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Department of Anthropology
University of Nevada, Reno
Abstract: Organic technologies are without a doubt the most underrepresented aspect of people’s material culture in the past. But these delicate remains are well represented in the Great Basin where arid rockshelters provide protection from the elements. One of the most robust and continuous organic artifact records in the region comes from Cougar Mountain Cave, located in central Oregon’s Fort Rock Basin. Excavated by an amateur in the 1950’s, the organic record had until recently remained understudied and minimally dated. In this presentation I describe a collaborative project centered on Cougar Mountain Cave and present over 75 new radiocarbon dates from perishable items spanning the late Pleistocene to last few centuries. These results provide direct dates on late Pleistocene and Early Holocene-aged hide and fiber items, two Great Basin sandal types, atlatl darts, a bow and arrow, a probable rabbit-skin blanket, and basketry, among other things. I discuss what these new results tell us about Cougar Mountain Cave and then compare it to other important archaeological sites across the northwestern Great Basin.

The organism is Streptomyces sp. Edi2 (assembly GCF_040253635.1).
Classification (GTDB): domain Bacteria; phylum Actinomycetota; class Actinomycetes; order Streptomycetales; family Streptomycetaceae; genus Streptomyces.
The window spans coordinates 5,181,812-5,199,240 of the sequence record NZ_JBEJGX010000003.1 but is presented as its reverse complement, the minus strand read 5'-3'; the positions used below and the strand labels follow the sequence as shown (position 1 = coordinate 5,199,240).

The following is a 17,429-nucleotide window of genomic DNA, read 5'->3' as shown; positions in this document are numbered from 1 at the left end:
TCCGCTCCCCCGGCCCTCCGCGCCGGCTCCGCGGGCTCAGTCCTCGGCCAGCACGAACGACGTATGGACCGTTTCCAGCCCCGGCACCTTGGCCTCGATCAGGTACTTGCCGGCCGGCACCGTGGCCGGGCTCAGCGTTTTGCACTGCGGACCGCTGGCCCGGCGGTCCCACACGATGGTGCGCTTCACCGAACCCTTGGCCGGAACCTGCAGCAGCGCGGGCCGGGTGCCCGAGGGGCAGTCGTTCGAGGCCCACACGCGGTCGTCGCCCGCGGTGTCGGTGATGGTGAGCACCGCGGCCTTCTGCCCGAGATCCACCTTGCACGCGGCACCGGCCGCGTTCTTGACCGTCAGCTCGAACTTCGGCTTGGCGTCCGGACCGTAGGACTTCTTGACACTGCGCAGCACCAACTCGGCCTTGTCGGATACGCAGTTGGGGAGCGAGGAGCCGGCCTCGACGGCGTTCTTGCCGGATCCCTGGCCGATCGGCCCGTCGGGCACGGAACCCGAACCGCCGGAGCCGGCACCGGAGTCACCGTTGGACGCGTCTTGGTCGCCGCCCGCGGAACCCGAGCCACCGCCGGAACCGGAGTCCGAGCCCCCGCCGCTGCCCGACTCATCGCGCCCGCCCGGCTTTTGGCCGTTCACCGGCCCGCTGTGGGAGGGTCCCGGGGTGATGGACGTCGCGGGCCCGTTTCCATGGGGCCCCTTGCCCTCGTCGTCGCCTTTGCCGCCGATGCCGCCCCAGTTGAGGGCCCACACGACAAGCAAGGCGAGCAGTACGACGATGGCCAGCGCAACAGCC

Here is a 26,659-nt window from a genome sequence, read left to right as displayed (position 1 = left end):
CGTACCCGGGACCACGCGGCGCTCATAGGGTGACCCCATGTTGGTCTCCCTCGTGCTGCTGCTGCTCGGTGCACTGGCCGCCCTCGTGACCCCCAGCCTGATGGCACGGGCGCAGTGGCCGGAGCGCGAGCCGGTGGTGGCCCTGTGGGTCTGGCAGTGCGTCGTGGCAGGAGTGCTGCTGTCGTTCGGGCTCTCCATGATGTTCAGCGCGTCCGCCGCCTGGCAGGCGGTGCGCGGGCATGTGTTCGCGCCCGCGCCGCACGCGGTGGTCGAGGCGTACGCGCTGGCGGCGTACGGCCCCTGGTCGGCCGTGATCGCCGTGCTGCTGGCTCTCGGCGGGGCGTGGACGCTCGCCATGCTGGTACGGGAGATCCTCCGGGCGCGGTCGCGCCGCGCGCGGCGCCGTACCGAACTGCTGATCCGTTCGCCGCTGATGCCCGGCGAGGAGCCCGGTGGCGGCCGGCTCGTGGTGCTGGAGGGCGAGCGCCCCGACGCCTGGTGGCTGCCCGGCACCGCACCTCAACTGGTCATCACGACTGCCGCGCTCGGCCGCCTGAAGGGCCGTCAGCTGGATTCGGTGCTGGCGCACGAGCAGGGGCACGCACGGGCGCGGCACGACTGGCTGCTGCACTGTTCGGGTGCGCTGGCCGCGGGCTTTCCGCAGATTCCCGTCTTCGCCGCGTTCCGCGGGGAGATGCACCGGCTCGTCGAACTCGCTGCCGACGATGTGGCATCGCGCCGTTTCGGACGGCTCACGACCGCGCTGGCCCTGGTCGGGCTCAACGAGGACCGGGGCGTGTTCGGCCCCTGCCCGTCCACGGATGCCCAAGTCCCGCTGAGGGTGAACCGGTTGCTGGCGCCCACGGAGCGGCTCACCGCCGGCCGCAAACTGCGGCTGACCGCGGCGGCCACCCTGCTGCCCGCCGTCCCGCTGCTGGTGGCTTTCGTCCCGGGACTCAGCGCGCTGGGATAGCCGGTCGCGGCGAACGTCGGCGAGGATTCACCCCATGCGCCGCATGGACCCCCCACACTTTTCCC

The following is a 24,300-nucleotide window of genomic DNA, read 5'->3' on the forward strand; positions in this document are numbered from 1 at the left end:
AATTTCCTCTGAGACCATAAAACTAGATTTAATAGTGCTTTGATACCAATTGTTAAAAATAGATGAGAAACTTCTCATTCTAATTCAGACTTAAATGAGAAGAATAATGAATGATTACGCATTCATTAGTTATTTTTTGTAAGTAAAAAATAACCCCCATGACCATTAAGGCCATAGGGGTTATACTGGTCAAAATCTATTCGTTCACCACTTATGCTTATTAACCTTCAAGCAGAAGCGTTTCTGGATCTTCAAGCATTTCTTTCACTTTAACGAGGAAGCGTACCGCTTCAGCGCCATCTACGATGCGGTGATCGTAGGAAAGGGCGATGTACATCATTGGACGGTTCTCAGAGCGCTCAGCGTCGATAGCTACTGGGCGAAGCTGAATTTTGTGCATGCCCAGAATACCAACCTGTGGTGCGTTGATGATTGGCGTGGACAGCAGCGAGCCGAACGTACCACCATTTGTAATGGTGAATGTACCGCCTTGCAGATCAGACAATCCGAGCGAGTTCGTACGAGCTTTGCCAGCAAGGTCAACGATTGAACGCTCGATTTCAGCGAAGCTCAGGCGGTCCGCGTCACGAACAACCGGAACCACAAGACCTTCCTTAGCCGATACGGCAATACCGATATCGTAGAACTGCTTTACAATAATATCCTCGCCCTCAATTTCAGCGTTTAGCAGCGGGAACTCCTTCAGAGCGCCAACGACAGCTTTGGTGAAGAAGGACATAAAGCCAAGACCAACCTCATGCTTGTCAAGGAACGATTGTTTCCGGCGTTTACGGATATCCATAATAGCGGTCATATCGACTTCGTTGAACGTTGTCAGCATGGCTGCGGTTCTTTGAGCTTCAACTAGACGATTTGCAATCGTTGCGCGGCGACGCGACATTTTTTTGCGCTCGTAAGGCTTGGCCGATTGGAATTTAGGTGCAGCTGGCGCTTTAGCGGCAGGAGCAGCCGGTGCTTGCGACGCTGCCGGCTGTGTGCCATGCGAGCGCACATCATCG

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"Archaeological Society of Central Oregon" is a 501(c)3 non-profit organization.